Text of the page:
Warehouse Safety: Everything You Need to Know
Warehouses are the heart of the supply chain, where countless goods are stored, sorted, and shipped to destinations worldwide. A warehouse would fall apart without hardworking associates, from forklift operators to material handlers. That's why warehouse safety is vital for warehouse workers just like you.
In this blog post, we'll explore warehouse safety, including the hazards to look out for and the tips you need to work safely in such a fast-paced environment.
Common Warehouse Injuries
While working in a warehouse can be a rewarding experience, it can also be dangerous if you aren't careful. But before we talk about warehouse safety, here are the common injuries in this work environment.
Heavy Equipment Accidents
There is a risk of injury when working with machinery such as forklifts and heavy pallets. These injuries include getting run over by forklifts, falling between the lift and trailer, or falling off an elevated pallet.
Slip and Falls
Wet areas, uneven floors, grease spots, debris, empty containers, and poor lighting are common tripping hazards on a warehouse floor. When warehouse areas aren't maintained adequately, it's easy for workers like you to slip, fall, and injure themselves. Workers can also fall off loading docks and ladders.
There are a lot of heavy items being moved around a warehouse every day. When heavy boxes aren't appropriately loaded onto shelves, it increases the chances of those products falling and critically injuring anyone standing under them.
Shoulder pain, swollen hands, tingling fingers, carpal tunnel, and tendinitis are conditions under this type of injury. This type of injury happens from doing the same movements repeatedly, working in awkward positions, and overexerting yourself loading and unloading boxes.
5 Warehouse Safety Tips
Now that we know the possible dangers and injuries in a warehouse, the next step is learning how to prevent them. Here are five essential tips to remember before you start that warehouse shift.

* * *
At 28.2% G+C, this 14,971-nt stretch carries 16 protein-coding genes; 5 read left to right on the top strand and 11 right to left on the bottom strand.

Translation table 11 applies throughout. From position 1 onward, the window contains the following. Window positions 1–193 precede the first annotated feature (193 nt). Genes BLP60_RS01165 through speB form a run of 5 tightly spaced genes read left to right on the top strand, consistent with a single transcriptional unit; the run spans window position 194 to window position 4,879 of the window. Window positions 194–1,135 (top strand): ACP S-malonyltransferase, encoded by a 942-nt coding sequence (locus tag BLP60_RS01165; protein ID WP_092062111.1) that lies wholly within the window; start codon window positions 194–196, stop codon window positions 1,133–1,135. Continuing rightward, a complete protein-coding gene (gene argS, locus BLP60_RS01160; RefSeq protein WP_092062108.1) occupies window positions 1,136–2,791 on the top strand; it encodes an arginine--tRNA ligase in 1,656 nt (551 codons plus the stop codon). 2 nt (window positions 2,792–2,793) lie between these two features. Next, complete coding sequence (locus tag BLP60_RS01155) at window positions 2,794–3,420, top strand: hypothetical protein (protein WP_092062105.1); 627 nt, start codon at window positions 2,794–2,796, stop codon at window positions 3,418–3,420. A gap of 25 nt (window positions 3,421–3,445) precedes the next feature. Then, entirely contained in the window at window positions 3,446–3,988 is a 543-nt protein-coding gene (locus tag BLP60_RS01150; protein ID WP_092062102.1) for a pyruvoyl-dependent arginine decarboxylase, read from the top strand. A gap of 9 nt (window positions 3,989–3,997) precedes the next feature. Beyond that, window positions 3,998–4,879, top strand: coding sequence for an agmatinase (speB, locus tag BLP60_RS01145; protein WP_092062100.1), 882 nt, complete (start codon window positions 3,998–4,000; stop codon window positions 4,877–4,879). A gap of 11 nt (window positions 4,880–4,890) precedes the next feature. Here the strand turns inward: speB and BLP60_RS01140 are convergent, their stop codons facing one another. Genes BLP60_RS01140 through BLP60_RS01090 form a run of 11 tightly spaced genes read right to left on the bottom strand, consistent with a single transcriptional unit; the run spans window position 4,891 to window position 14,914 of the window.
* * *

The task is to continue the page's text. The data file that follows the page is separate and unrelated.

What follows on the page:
Drive Forklifts Responsibly
It's essential to drive forklifts slowly, be extra cautious when backing up, and pay attention to the signs that warn of dock edges. Also, make sure that the docking plates you drive on are secured and can safely support the load. Something else that should be anchored down? The truck or trailer that you're loading or unloading so it doesn't roll away and cause products to fall and possibly injure someone.
Be Mindful While Working on Conveyor Belts
Conveyor belts come with the warehouse job territory, and workers can get injured in several ways. Because these belts are constantly in motion, it's very likely to get pinched while taking products on and off, so be sure to follow safety procedures. You should also be mindful of handling these products, especially if it requires doing so in an awkward position or performing repetitive motions over a long time. Doing this will help you avoid getting any of the Musculoskeletal disorders we discussed earlier.
Use Correct Form While Lifting Boxes
Speaking of MSDs, these injuries also become an issue on a warehouse job when improperly lifting and moving products around the warehouse. Avoid getting injured by lifting boxes using the proper form – legs shoulder width apart and your back in a natural, upright position. Don't twist while walking; carry the load close to your body. Also, remember that not every box or package should be moved, so don't pick up a load that's too heavy. Instead of overexerting yourself, please get co-workers' help or use a forklift to move it.
Keep the Warehouse Floor Clean and Clear
To avoid slipping and falls, it's essential to make sure all walkways are clean and clear. Clean up spills and sweep up any garbage or debris as soon as you see them. Make sure empty containers are stored in proper areas and no cords are lying around anywhere.
Adhere to All Safety Training and Guidelines
Employers and staffing agencies like Labor Finders understand all the dangers and risks of working in a warehouse. That's why they take great pains to create safety training, guidelines, and protocols so workers can do their jobs safely. From wearing the proper gear to following operating procedures, you can avoid many of the injuries we discussed in this article by reading and following the safety procedures provided by your employer.